The directive that is now codified as 2009/24/EC was a direct response to the German Federal Court’s (BGH) decision nicknamed “Inkasso-Programm”, where it ruled that a software needs to reach the level of creativity usually required for any kind of work to be protected by German copyright law (“Schöpfungshöhe”). According to the Court, programs only rarely cross that creativity level and are thus public domain usually, unless unusually creative. The Member States and the Commission found this unsatisfying naturally, especially with the USA already protecting programs with their completely different copyright system. As a result, the mentioned directive was issued whose primary purpose was to lower the creativity burden without ditching it completely. Germany implemented it later in §§ 69a ff. UrhG, so that programs now usually fall under copyright.
When the copyleft effect of the GPL kicks in is highly debated, which the article does not really mention. There is no consent about this in jurisprudence, and GPL cases are surprisingly rarely taken to courts to clarify this particular issue. The ongoing case against VMWare might give some opportunity for courts to clarify, but it is not over yet, and I suspect it will not cover all possible aspects. The case of dynamically linking a GPL'ed library is an especially hot topic.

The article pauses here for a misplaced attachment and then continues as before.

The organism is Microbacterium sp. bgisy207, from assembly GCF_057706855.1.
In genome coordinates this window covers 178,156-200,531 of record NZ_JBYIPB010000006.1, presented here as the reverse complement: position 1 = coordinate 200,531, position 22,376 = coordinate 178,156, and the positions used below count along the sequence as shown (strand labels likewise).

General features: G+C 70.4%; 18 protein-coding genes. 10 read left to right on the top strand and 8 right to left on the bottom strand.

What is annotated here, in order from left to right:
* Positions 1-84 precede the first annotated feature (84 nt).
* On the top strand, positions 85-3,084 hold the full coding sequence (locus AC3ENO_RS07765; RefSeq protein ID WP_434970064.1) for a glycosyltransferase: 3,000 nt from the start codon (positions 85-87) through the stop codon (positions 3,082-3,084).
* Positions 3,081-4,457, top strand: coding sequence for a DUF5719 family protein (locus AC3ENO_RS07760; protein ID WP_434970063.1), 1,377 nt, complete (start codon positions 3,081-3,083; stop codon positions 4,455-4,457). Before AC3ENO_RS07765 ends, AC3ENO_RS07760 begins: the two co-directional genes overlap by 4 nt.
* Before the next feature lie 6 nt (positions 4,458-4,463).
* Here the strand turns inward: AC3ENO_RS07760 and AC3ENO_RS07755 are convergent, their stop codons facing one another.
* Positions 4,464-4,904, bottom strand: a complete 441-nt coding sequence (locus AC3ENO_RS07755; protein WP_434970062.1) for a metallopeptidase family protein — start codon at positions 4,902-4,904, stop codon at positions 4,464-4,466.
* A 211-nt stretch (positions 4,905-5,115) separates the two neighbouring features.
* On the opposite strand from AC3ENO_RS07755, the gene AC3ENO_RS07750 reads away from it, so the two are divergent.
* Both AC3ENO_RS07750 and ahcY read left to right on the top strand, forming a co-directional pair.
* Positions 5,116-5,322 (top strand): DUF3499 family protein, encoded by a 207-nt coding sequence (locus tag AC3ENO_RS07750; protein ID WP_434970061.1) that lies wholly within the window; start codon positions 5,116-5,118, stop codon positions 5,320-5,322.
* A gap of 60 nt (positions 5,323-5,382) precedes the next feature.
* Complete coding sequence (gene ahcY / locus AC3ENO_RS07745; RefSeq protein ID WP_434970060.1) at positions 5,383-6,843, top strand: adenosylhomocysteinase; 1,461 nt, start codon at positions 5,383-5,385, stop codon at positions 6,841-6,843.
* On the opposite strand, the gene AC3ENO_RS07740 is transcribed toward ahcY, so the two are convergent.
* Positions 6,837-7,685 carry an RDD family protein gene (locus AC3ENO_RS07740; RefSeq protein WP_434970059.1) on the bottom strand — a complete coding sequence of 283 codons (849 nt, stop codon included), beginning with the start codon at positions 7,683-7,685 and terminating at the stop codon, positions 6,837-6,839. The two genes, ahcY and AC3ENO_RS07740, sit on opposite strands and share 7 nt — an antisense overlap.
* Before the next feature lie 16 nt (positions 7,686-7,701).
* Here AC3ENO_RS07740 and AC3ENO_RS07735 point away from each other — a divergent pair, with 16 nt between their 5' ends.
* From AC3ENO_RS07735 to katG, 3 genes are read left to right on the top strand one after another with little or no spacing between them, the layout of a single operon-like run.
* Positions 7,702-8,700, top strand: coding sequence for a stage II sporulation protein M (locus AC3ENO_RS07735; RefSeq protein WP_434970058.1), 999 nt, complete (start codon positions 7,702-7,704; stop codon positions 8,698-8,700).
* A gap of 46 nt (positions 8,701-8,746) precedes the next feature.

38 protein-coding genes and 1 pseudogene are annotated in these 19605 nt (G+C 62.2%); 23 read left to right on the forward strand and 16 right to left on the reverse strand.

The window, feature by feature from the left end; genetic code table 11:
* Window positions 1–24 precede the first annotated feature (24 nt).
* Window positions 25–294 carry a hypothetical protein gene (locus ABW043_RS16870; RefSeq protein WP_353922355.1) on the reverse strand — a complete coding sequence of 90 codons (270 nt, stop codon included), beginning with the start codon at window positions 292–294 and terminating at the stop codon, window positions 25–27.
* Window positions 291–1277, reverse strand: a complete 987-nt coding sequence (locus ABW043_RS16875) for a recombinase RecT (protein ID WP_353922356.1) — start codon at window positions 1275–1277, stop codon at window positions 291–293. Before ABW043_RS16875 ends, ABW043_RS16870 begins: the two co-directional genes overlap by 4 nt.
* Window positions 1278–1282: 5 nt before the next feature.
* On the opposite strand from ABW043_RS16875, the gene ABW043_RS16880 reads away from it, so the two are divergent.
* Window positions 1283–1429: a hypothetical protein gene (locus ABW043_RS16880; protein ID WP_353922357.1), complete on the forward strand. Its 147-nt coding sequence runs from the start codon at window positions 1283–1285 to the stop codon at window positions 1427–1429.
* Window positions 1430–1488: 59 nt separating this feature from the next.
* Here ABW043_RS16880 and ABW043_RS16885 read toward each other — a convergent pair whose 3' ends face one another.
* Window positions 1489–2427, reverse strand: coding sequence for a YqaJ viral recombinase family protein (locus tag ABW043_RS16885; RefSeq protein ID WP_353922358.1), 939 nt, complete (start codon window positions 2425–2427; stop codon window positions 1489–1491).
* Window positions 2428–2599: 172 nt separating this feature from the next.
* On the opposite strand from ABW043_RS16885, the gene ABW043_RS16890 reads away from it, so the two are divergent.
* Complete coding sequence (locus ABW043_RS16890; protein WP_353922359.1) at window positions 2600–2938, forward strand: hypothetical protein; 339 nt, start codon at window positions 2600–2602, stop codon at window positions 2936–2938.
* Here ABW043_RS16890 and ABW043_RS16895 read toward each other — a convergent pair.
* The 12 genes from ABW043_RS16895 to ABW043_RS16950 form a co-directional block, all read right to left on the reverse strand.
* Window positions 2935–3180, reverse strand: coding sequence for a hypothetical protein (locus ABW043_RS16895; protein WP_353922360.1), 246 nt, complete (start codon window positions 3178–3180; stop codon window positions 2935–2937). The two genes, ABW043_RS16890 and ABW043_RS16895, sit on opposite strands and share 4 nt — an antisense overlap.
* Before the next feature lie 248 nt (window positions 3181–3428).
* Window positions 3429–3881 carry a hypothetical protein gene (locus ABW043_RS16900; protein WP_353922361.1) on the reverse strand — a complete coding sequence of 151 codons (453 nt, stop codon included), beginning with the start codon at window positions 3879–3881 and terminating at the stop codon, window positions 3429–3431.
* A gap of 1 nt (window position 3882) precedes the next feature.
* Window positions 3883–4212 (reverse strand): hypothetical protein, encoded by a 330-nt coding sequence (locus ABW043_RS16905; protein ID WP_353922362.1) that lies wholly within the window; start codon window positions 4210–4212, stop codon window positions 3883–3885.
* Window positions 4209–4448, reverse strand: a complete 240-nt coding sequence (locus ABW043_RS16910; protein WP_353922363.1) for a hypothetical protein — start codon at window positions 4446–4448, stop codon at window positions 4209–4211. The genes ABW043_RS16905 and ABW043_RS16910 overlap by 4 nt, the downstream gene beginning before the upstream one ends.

There is an ongoing debate as to whether copyright law is the correct place for software protection at all, because in Continental Europe, the concept of copyright is mainly focused on the author’s personal creativity and only sees the commercial use of works as a necessicity for the author to make his life. The concept of copyright cannot be thought without the author, who is connected to his work for all of his lifetime. If it weren’t for several international treaties mainly drafted by the USA, software protection law in Europe would probably have taken a very different way.